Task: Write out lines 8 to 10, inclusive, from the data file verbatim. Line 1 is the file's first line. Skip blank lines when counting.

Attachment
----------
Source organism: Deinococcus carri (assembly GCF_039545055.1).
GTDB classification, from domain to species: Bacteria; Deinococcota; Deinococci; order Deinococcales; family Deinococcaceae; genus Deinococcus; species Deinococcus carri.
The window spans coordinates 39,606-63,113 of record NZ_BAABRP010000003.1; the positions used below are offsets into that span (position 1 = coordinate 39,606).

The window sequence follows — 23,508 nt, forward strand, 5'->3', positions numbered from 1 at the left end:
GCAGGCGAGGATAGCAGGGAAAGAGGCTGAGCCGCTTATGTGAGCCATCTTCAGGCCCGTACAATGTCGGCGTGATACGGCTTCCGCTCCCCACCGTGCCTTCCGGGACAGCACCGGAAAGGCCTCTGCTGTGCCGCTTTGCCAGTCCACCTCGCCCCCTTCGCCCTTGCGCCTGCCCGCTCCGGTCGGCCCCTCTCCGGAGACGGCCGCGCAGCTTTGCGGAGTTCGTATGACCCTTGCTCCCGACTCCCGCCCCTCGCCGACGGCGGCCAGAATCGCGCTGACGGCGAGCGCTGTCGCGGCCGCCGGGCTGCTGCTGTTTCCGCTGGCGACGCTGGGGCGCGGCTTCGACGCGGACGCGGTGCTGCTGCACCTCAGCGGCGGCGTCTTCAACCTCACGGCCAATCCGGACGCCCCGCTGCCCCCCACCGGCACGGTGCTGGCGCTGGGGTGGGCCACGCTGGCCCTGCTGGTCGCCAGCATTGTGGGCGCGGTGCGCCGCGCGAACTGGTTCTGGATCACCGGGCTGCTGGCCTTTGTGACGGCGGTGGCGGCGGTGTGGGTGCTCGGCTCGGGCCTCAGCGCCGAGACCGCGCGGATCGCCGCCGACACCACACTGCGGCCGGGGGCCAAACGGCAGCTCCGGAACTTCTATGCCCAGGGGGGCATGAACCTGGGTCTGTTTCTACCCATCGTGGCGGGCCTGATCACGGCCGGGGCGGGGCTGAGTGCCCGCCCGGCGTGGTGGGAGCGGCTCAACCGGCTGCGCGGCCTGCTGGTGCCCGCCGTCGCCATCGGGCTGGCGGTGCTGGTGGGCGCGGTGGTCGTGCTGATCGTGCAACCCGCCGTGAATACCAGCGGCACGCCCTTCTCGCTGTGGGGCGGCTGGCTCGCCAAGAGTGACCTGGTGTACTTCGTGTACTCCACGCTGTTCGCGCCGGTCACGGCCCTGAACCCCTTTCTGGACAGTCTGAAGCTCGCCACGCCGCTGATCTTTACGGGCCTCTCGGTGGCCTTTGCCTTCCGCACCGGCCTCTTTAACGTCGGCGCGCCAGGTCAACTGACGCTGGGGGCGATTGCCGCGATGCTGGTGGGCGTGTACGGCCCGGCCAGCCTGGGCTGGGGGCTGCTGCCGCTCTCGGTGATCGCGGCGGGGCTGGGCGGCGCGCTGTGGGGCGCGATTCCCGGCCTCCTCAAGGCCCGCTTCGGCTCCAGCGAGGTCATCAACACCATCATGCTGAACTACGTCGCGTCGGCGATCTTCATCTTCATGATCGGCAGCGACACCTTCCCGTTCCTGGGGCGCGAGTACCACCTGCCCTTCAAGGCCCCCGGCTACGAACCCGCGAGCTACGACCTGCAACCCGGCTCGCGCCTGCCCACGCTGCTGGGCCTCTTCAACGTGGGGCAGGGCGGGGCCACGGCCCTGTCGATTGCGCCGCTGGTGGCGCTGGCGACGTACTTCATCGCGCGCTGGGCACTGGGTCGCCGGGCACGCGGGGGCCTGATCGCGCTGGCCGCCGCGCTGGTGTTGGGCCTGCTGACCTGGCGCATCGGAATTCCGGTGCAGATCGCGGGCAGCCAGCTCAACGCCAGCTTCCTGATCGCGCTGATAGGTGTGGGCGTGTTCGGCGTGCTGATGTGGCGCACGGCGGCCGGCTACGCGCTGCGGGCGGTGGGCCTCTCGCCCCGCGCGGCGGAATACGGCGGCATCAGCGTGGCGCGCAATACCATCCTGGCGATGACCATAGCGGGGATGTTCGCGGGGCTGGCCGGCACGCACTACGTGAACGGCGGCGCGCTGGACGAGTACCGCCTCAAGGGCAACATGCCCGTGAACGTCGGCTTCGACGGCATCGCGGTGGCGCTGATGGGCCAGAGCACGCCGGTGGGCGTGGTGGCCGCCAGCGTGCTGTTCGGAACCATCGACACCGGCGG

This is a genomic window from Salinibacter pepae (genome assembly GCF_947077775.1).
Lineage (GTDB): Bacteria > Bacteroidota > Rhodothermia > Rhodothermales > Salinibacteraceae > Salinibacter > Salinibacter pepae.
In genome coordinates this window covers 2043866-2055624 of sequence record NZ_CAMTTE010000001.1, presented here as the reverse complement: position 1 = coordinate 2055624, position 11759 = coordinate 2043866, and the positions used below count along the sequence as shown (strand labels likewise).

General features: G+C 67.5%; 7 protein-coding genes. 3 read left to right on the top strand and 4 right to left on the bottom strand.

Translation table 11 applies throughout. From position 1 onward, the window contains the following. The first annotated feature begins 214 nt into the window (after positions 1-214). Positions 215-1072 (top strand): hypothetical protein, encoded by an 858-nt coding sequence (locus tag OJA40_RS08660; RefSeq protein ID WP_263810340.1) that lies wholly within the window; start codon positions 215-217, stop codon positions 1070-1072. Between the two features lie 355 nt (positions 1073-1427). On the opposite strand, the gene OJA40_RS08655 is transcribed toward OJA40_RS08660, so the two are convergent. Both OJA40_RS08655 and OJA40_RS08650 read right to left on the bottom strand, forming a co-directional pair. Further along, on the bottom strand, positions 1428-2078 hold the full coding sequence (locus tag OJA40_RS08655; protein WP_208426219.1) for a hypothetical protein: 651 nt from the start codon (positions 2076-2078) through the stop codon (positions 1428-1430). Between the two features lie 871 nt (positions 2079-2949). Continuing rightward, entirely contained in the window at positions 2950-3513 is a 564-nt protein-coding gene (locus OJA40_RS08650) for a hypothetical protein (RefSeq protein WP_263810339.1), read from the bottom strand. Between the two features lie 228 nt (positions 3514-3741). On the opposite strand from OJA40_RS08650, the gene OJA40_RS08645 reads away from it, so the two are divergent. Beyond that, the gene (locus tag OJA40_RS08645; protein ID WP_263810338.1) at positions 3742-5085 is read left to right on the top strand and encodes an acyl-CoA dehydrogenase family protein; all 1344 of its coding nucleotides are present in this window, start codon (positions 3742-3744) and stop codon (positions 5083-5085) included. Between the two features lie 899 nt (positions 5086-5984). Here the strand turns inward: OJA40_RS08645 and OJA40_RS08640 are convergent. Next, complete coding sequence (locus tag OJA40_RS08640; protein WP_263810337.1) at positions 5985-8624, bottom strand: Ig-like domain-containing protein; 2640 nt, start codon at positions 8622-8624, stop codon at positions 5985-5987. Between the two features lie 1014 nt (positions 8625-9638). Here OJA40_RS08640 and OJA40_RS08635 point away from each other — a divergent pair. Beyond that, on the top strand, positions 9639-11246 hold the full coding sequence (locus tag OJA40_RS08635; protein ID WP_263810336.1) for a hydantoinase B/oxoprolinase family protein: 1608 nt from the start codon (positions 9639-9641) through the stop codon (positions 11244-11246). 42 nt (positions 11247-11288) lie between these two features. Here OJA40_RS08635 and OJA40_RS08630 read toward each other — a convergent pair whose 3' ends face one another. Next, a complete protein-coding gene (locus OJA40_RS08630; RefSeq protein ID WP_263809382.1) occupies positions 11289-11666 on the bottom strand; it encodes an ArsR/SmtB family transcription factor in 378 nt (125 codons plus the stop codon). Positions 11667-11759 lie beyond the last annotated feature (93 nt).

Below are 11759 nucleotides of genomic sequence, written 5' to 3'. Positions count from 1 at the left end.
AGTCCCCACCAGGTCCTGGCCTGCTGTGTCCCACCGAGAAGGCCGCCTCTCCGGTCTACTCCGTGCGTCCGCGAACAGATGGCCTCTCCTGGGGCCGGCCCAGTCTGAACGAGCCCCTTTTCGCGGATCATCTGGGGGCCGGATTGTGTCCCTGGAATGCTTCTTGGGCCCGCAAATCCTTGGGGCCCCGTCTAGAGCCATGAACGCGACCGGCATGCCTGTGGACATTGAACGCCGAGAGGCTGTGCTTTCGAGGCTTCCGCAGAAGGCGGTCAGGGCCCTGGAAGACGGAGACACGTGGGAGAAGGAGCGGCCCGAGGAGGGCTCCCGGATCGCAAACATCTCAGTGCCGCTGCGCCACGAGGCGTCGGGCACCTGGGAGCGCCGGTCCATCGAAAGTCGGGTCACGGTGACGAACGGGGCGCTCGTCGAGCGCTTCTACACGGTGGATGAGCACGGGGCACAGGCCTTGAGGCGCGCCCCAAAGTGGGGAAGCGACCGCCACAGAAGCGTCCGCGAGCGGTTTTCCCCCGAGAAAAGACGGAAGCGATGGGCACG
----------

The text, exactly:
In genome coordinates this window covers 2043866-2055624 of sequence record NZ_CAMTTE010000001.1, presented here as the reverse complement: position 1 = coordinate 2055624, position 11759 = coordinate 2043866, and the positions used below count along the sequence as shown (strand labels likewise).

General features: G+C 67.5%; 7 protein-coding genes. 3 read left to right on the top strand and 4 right to left on the bottom strand.

Translation table 11 applies throughout. From position 1 onward, the window contains the following. The first annotated feature begins 214 nt into the window (after positions 1-214). Positions 215-1072 (top strand): hypothetical protein, encoded by an 858-nt coding sequence (locus tag OJA40_RS08660; RefSeq protein ID WP_263810340.1) that lies wholly within the window; start codon positions 215-217, stop codon positions 1070-1072. Between the two features lie 355 nt (positions 1073-1427). On the opposite strand, the gene OJA40_RS08655 is transcribed toward OJA40_RS08660, so the two are convergent. Both OJA40_RS08655 and OJA40_RS08650 read right to left on the bottom strand, forming a co-directional pair. Further along, on the bottom strand, positions 1428-2078 hold the full coding sequence (locus tag OJA40_RS08655; protein WP_208426219.1) for a hypothetical protein: 651 nt from the start codon (positions 2076-2078) through the stop codon (positions 1428-1430). Between the two features lie 871 nt (positions 2079-2949). Continuing rightward, entirely contained in the window at positions 2950-3513 is a 564-nt protein-coding gene (locus OJA40_RS08650) for a hypothetical protein (RefSeq protein WP_263810339.1), read from the bottom strand. Between the two features lie 228 nt (positions 3514-3741). On the opposite strand from OJA40_RS08650, the gene OJA40_RS08645 reads away from it, so the two are divergent. Beyond that, the gene (locus tag OJA40_RS08645; protein ID WP_263810338.1) at positions 3742-5085 is read left to right on the top strand and encodes an acyl-CoA dehydrogenase family protein; all 1344 of its coding nucleotides are present in this window, start codon (positions 3742-3744) and stop codon (positions 5083-5085) included. Between the two features lie 899 nt (positions 5086-5984). Here the strand turns inward: OJA40_RS08645 and OJA40_RS08640 are convergent. Next, complete coding sequence (locus tag OJA40_RS08640; protein WP_263810337.1) at positions 5985-8624, bottom strand: Ig-like domain-containing protein; 2640 nt, start codon at positions 8622-8624, stop codon at positions 5985-5987. Between the two features lie 1014 nt (positions 8625-9638). Here OJA40_RS08640 and OJA40_RS08635 point away from each other — a divergent pair. Beyond that, on the top strand, positions 9639-11246 hold the full coding sequence (locus tag OJA40_RS08635; protein ID WP_263810336.1) for a hydantoinase B/oxoprolinase family protein: 1608 nt from the start codon (positions 9639-9641) through the stop codon (positions 11244-11246). 42 nt (positions 11247-11288) lie between these two features. Here OJA40_RS08635 and OJA40_RS08630 read toward each other — a convergent pair whose 3' ends face one another. Next, a complete protein-coding gene (locus OJA40_RS08630; RefSeq protein ID WP_263809382.1) occupies positions 11289-11666 on the bottom strand; it encodes an ArsR/SmtB family transcription factor in 378 nt (125 codons plus the stop codon). Positions 11667-11759 lie beyond the last annotated feature (93 nt).